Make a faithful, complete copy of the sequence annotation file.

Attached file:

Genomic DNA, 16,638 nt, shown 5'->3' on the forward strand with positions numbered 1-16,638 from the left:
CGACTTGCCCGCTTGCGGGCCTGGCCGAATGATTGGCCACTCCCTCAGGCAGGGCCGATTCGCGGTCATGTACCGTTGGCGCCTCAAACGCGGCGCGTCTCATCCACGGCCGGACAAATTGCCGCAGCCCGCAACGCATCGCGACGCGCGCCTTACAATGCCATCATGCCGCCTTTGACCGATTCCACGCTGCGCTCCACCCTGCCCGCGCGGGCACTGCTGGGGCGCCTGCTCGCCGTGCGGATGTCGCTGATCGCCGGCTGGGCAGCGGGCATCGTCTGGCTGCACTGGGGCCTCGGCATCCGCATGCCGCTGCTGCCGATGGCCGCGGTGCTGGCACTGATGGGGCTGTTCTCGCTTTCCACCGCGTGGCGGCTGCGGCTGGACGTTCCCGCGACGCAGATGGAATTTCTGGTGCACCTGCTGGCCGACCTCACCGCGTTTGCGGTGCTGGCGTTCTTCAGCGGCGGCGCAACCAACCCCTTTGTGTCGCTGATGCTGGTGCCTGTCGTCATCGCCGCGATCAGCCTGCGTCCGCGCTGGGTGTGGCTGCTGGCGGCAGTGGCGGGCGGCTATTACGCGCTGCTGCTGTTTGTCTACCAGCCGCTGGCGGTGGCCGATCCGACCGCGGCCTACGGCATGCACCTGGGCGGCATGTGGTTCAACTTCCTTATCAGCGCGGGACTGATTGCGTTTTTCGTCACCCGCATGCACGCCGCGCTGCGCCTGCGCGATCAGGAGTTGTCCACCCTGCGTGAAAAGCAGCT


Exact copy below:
Genomic DNA, 16,638 nt, shown 5'->3' on the forward strand with positions numbered 1-16,638 from the left:
CGACTTGCCCGCTTGCGGGCCTGGCCGAATGATTGGCCACTCCCTCAGGCAGGGCCGATTCGCGGTCATGTACCGTTGGCGCCTCAAACGCGGCGCGTCTCATCCACGGCCGGACAAATTGCCGCAGCCCGCAACGCATCGCGACGCGCGCCTTACAATGCCATCATGCCGCCTTTGACCGATTCCACGCTGCGCTCCACCCTGCCCGCGCGGGCACTGCTGGGGCGCCTGCTCGCCGTGCGGATGTCGCTGATCGCCGGCTGGGCAGCGGGCATCGTCTGGCTGCACTGGGGCCTCGGCATCCGCATGCCGCTGCTGCCGATGGCCGCGGTGCTGGCACTGATGGGGCTGTTCTCGCTTTCCACCGCGTGGCGGCTGCGGCTGGACGTTCCCGCGACGCAGATGGAATTTCTGGTGCACCTGCTGGCCGACCTCACCGCGTTTGCGGTGCTGGCGTTCTTCAGCGGCGGCGCAACCAACCCCTTTGTGTCGCTGATGCTGGTGCCTGTCGTCATCGCCGCGATCAGCCTGCGTCCGCGCTGGGTGTGGCTGCTGGCGGCAGTGGCGGGCGGCTATTACGCGCTGCTGCTGTTTGTCTACCAGCCGCTGGCGGTGGCCGATCCGACCGCGGCCTACGGCATGCACCTGGGCGGCATGTGGTTCAACTTCCTTATCAGCGCGGGACTGATTGCGTTTTTCGTCACCCGCATGCACGCCGCGCTGCGCCTGCGCGATCAGGAGTTGTCCACCCTGCGTGAAAAGCAGCT